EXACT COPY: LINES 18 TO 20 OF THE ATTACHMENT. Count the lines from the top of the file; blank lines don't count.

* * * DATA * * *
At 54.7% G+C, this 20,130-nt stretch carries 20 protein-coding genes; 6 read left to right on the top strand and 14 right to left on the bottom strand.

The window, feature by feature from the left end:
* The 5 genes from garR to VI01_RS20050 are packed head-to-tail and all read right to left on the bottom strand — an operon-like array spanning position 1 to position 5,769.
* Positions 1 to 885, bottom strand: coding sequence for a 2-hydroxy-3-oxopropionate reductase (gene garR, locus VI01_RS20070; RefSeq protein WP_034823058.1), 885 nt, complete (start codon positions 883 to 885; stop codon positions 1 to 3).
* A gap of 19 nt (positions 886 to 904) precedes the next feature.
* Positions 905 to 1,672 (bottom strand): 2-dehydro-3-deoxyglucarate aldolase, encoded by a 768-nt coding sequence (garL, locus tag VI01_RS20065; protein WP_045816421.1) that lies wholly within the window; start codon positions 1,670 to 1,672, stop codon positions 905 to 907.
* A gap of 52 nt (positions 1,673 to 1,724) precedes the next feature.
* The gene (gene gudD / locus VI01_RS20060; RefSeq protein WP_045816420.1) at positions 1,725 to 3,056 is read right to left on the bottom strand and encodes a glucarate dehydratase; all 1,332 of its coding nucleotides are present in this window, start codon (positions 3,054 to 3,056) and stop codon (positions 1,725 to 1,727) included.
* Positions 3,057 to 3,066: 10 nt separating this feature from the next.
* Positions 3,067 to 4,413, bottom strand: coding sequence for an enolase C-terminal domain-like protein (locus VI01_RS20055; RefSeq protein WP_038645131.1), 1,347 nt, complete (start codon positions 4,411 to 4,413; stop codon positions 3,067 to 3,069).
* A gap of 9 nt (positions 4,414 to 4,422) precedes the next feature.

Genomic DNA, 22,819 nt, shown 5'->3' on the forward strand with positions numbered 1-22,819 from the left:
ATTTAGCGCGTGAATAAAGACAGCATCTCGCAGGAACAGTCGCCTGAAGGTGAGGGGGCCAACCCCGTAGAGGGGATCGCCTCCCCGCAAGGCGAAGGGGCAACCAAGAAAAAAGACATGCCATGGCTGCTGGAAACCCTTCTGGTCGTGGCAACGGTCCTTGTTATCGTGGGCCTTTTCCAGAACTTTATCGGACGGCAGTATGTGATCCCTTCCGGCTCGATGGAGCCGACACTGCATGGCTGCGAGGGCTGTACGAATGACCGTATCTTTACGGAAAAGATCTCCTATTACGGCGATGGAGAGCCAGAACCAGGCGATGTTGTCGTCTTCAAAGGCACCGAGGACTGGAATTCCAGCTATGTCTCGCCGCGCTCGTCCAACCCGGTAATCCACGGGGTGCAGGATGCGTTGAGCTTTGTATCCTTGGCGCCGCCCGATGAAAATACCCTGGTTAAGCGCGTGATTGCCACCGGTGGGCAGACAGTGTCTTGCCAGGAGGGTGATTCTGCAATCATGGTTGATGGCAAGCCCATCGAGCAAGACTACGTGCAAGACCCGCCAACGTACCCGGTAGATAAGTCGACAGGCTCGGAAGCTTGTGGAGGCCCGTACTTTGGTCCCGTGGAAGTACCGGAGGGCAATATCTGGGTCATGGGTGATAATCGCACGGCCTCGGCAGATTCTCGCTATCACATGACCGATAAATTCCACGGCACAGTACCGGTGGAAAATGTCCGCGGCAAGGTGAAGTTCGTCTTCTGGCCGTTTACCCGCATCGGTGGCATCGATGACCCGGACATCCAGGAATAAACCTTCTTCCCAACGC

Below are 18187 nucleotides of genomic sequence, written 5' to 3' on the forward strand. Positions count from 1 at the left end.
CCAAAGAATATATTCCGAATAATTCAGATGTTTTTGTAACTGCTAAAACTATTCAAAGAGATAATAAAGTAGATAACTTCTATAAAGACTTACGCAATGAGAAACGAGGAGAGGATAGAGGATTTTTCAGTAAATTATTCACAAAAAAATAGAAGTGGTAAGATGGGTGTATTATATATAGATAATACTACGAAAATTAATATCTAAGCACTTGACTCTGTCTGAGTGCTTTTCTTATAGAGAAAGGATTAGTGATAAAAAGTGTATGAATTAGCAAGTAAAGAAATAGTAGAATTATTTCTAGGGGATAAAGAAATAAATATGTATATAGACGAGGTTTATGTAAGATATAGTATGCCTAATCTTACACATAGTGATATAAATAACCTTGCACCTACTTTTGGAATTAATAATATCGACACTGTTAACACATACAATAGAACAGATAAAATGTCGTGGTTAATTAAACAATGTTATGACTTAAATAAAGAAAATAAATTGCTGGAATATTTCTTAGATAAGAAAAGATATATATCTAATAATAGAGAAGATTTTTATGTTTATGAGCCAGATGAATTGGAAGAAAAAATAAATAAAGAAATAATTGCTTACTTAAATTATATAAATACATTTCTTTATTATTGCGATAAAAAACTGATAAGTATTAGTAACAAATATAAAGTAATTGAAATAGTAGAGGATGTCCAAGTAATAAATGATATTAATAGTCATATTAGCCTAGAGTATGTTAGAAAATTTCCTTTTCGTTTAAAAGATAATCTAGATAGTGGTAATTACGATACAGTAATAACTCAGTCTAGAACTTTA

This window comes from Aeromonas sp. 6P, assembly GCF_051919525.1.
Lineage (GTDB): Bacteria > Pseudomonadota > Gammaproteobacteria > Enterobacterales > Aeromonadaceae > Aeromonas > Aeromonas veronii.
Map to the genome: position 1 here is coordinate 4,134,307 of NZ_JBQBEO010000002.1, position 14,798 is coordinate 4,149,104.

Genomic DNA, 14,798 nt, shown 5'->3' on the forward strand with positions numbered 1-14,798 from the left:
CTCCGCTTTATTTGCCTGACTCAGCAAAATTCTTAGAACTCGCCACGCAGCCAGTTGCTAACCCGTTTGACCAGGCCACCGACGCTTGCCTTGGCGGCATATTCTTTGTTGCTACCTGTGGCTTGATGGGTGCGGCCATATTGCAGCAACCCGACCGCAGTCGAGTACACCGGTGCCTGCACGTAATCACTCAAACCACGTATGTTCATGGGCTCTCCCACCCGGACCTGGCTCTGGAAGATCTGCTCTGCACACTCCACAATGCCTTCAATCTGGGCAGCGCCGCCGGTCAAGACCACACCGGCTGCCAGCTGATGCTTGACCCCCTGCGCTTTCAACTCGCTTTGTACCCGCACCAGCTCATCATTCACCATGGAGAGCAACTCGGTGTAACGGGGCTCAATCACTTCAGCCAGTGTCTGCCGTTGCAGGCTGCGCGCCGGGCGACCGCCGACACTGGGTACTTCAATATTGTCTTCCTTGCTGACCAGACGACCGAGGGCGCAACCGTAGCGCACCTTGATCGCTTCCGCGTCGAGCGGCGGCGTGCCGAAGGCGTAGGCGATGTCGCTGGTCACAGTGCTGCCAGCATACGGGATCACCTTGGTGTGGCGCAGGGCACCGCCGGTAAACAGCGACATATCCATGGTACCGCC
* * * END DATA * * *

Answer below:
Map to the genome: position 1 here is coordinate 4,134,307 of NZ_JBQBEO010000002.1, position 14,798 is coordinate 4,149,104.

Genomic DNA, 14,798 nt, shown 5'->3' on the forward strand with positions numbered 1-14,798 from the left:
CTCCGCTTTATTTGCCTGACTCAGCAAAATTCTTAGAACTCGCCACGCAGCCAGTTGCTAACCCGTTTGACCAGGCCACCGACGCTTGCCTTGGCGGCATATTCTTTGTTGCTACCTGTGGCTTGATGGGTGCGGCCATATTGCAGCAACCCGACCGCAGTCGAGTACACCGGTGCCTGCACGTAATCACTCAAACCACGTATGTTCATGGGCTCTCCCACCCGGACCTGGCTCTGGAAGATCTGCTCTGCACACTCCACAATGCCTTCAATCTGGGCAGCGCCGCCGGTCAAGACCACACCGGCTGCCAGCTGATGCTTGACCCCCTGCGCTTTCAACTCGCTTTGTACCCGCACCAGCTCATCATTCACCATGGAGAGCAACTCGGTGTAACGGGGCTCAATCACTTCAGCCAGTGTCTGCCGTTGCAGGCTGCGCGCCGGGCGACCGCCGACACTGGGTACTTCAATATTGTCTTCCTTGCTGACCAGACGACCGAGGGCGCAACCGTAGCGCACCTTGATCGCTTCCGCGTCGAGCGGCGGCGTGCCGAAGGCGTAGGCGATGTCGCTGGTCACAGTGCTGCCAGCATACGGGATCACCTTGGTGTGGCGCAGGGCACCGCCGGTAAACAGCGACATATCCATGGTACCGCC